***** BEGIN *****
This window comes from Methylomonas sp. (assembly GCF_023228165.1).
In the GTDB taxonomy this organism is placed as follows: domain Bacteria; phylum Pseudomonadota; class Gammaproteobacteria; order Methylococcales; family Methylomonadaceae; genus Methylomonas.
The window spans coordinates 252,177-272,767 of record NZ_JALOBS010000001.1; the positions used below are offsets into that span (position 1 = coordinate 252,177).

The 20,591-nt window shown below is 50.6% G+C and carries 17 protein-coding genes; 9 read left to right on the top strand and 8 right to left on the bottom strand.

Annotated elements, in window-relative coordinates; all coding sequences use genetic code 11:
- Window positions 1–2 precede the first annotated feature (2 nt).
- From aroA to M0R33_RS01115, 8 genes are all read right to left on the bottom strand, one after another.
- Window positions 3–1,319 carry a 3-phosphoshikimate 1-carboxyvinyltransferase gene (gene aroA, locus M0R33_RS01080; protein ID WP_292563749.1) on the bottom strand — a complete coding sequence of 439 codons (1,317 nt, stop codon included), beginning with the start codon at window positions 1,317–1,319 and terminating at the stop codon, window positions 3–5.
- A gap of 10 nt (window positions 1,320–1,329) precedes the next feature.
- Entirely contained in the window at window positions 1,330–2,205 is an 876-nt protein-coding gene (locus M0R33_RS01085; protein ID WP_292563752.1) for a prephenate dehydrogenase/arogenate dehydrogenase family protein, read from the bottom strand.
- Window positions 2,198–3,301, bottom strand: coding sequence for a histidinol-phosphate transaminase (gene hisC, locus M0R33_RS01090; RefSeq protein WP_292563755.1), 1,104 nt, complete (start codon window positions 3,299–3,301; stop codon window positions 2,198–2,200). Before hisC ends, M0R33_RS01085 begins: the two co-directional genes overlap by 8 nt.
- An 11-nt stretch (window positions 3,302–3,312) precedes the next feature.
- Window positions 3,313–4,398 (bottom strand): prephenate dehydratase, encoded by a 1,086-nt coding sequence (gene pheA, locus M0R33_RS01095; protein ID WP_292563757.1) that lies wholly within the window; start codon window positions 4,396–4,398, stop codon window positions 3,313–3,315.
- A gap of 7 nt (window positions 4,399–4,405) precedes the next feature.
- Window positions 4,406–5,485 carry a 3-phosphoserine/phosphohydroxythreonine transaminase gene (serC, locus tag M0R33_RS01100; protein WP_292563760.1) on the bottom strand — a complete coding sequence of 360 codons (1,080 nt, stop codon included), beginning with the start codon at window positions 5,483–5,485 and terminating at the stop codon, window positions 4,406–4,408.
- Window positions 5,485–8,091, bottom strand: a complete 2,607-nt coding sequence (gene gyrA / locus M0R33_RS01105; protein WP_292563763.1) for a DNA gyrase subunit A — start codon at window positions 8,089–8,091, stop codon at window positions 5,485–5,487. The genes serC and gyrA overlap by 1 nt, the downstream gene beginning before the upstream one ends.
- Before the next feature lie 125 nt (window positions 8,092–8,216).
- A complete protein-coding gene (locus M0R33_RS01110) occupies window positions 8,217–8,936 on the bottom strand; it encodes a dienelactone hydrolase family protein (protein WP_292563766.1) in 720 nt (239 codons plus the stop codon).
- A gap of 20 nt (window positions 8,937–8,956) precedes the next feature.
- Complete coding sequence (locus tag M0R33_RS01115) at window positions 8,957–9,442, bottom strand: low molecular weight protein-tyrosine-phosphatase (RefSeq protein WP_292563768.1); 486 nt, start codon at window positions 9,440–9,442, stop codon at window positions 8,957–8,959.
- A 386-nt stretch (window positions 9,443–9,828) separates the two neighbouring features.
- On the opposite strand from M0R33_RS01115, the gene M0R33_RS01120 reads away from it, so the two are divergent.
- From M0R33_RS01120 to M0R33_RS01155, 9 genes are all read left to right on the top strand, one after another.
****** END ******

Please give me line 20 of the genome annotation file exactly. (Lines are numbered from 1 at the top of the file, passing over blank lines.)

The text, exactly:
- Complete coding sequence (locus tag M0R33_RS01115) at window positions 8,957–9,442, bottom strand: low molecular weight protein-tyrosine-phosphatase (RefSeq protein WP_292563768.1); 486 nt, start codon at window positions 9,440–9,442, stop codon at window positions 8,957–8,959.